Within organisations, the team responsible for the business continuity plan can use a variety of proactive strategies in order to try and take control of the virus outbreak within their organization.

Inverse Scenario?

First and foremost, an organisation has to ensure that its management team, as well as the team leaders, are clear about the organisations prioritised activities, key products and services, people, skills, and the minimum staff arrangements. These and similar information should be available in key documentation such as the business continuity policy, the business impact analysis, the business continuity strategies and the business continuity plans.

While business continuity, at first glance, appears to primarily deal with breakdowns or loss of physical resources (with staff being available), in this context we deal with an inverse scenario: the physical resources are available and are working, but the human “operators” are missing.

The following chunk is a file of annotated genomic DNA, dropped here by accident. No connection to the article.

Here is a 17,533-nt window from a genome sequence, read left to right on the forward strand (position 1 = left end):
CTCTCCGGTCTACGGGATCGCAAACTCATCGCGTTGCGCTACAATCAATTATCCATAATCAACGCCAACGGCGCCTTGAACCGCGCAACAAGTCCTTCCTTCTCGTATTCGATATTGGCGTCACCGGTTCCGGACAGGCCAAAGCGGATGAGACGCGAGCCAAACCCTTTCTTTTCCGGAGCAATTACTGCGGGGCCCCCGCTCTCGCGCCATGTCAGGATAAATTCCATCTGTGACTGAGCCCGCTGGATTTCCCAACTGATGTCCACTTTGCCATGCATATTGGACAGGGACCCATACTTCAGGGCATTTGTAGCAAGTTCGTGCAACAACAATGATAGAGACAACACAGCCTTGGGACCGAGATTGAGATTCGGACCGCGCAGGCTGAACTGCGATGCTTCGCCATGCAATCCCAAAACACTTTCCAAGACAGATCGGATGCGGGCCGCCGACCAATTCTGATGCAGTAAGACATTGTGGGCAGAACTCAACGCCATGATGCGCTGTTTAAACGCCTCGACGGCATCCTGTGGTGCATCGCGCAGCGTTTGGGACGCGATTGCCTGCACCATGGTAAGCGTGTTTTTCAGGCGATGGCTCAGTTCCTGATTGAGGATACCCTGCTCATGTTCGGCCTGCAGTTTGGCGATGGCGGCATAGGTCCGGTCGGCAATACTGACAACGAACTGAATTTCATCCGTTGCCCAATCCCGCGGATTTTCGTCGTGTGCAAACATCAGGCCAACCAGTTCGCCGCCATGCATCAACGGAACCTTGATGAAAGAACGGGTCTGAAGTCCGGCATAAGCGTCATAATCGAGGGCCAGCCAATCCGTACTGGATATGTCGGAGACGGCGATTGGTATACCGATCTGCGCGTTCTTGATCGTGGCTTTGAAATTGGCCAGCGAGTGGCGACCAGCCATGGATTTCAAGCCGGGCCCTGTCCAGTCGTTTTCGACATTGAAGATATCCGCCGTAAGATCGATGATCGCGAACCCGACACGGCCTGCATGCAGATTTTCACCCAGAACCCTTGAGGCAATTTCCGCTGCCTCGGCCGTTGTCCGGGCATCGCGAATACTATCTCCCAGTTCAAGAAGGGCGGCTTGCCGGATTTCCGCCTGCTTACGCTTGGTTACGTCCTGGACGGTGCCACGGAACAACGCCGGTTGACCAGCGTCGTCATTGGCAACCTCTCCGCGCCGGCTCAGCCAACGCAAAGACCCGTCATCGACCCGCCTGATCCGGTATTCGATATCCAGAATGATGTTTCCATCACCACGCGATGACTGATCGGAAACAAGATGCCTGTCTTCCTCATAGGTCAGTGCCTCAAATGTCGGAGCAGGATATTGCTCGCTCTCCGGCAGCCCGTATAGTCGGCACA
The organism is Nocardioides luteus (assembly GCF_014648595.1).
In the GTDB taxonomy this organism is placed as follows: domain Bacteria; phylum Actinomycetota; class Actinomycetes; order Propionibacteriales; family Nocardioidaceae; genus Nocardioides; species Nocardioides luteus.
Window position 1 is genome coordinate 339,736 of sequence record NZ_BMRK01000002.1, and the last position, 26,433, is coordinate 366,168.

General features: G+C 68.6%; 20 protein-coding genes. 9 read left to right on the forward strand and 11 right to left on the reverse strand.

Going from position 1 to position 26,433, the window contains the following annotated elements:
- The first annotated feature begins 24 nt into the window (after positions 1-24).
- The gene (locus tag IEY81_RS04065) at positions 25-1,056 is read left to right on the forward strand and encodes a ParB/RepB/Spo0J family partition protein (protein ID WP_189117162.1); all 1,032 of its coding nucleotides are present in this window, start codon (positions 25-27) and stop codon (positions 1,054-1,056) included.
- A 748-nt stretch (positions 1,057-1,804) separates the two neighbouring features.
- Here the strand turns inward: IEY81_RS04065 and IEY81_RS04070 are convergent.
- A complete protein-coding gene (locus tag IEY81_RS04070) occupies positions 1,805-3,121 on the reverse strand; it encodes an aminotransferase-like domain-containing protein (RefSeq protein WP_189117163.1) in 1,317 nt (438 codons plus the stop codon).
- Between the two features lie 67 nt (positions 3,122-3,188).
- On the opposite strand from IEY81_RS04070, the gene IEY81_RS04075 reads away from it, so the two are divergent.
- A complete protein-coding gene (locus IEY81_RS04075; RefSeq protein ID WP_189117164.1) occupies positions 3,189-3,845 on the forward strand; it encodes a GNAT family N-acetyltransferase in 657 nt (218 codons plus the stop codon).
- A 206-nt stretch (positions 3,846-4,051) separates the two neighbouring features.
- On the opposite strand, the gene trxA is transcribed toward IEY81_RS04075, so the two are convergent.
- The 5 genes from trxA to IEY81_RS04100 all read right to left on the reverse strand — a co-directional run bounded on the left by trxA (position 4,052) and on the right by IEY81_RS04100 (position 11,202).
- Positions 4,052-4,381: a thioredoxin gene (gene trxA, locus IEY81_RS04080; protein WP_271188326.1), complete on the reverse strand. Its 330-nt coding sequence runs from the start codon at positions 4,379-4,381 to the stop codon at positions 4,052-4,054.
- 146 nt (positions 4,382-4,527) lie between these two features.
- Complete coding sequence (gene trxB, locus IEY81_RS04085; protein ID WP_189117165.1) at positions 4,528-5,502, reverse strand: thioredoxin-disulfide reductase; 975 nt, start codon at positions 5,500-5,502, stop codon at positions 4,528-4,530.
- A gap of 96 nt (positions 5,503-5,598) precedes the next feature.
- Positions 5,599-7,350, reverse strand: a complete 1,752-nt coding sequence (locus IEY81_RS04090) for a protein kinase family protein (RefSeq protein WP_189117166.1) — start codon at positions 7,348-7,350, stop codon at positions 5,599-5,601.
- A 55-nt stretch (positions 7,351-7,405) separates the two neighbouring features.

Staff might be unavailable due to several reasons. People might actually be sick, or are afraid of being infected, or just need to stay away from work due to responsibilities towards other family members (such as minors, next of kin, and elderly). These people might well be motivated to show up for work but feel an obligation that they have other priorities.